Ever wonder how a Christian apologist might argue for the existence of God?
I've watched and listened now to two presentations of Christian Apologist William Lane Craig's arguments for the existence of God, both found at his website www.reasonablefaith.org. He used the same five foundational arguments in both debates.
Here, in sketch form, they are:
1. The argument from existence. The universe is here. The universe's existence is finite (due to inherent problems with infinity). This purely philosophical argument is supported by current science. The Big Bang hypothesis postulates a universe that (exploded into being from nothing. The best answer for the sufficient cause of the universe is a creative being. This creative being is God. Effects require sufficient causes. The sufficient cause is not "nothing"; it is God.
One atheist did not address this argument; the other argued "well, it just is" and also suggested multiverses as a possible alternative.
2. The argument from fine-tuning. Not only does a stable universe exist, life also exists, including us. The conditions required to support life are improbable beyond our comprehension. God is a much easier and more probable response than "chance" -- especially when built upon argument one.
One atheist did not address this argument; the other argued "well, we're just here"; "it's a brute fact, and there is no need for further explanation". O-K.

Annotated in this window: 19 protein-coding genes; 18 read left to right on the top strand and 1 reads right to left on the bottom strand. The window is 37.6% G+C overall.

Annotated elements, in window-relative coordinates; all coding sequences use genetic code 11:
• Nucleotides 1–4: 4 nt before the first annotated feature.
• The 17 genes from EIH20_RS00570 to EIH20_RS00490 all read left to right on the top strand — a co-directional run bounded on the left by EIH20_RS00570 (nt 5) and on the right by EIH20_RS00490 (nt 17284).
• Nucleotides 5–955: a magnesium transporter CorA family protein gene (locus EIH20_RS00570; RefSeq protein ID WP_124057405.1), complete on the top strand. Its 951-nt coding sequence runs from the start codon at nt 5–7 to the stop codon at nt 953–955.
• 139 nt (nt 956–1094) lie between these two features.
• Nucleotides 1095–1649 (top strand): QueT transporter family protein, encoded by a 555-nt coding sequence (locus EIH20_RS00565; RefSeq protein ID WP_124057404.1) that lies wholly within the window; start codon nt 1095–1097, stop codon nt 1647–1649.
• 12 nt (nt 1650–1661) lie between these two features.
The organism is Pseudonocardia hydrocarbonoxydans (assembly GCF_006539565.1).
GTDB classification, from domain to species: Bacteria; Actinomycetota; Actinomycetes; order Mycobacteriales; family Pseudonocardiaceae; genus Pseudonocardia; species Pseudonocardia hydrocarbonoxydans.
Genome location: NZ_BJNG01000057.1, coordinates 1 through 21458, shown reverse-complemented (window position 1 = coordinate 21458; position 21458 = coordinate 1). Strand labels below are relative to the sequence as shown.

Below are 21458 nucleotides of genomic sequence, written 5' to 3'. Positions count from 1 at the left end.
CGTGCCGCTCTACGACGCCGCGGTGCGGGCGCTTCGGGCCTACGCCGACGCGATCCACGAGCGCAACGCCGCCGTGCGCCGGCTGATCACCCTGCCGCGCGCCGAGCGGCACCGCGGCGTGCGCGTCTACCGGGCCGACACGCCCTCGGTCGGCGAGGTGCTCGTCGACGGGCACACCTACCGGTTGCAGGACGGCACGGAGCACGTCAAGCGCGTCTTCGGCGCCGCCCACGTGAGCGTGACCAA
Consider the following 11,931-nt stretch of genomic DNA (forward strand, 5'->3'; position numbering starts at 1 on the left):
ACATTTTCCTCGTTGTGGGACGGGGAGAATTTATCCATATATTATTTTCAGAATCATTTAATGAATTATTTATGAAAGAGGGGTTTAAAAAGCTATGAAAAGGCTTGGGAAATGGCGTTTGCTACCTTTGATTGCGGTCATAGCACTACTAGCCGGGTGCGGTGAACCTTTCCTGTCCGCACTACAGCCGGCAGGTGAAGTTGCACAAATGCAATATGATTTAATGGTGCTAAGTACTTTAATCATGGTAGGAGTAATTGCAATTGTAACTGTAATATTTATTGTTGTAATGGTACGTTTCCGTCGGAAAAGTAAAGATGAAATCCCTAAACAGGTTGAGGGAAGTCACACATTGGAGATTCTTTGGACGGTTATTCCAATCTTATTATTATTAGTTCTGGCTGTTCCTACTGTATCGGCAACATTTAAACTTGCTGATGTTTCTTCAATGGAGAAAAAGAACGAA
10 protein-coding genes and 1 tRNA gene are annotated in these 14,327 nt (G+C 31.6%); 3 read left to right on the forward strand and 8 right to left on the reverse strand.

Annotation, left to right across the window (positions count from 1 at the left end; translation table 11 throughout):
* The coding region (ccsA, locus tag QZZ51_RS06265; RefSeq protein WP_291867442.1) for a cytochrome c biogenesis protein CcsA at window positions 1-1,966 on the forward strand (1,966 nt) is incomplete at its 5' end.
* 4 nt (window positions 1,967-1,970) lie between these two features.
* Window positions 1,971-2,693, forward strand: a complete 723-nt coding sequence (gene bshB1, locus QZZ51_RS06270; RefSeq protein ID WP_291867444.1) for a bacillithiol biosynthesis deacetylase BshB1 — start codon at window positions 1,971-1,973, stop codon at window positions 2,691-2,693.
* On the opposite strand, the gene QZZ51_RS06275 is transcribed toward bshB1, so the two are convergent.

3. Objective morality. Man has a seemingly built-in moral sense; atheists acknowledge this, and many of them also agree that there is, objective right-and-wrong, good-and-evil (although some, with logical consistency, deny this). But objective morality can only exist if there is a source for moral authority outside of man.
Both atheists asserted that morality can exist without God, but did not offer foundational reasons why morality as it exists would have objective validity. One suggested that morality might simply be a product of darwinian evolution or perhaps socialization of young children.
4. The resurrection of Jesus Christ. Secular historians and NT scholars acknowledge that Jesus existed and died a death of crucifixion. They also agree about three facts concerning what occurred after his death: a) the tomb was empty, b) the disciples experienced post-resurrection appearances of Jesus, and c) the disciples came to believe in Jesus' resurrection despite no predisposition to do so, and continued to believe and proclaim Jesus' resurrection at the cost of their lives. The miracle of the resurrection points to the existence of God.
Both atheists simply discount the witness of the New Testament writers. One in particular put his own spin on the origin of the New Testament, stating authoritatively that Jesus had no messianic self-identity and the apostle Paul invented Christianity. He did this without providing any kind of "proof" or even evidence that this was the case even though he stands 2,000 years away from the events reported by men who were willing to lay down their lives for the gospel's truth.
(On a personal note, I would add that it was specifically the compelling, eternal character of the words of Jesus that convinced me that he was alive and accessible today. I did not become a Christian because of the apostle Paul; I became a Christian because of the record of the life and words of the man Jesus Christ! Nothing that I have experienced since I made my faith commitment has caused even a ripple of doubt about this; the Holy Spirit the living Lord promised, I have received; I have a rock-hard conviction that Jesus Christ rose from the dead, is Lord, and saves everyone who calls on his name. I am more certain of Jesus Christ's existence than I am of my own; I am negotiable; He is not.)
5. Personal Testimony. The statement (not formal argument) that God is personally accessible and personally knowable today.
Both atheists simply dismissed this statement out of hand.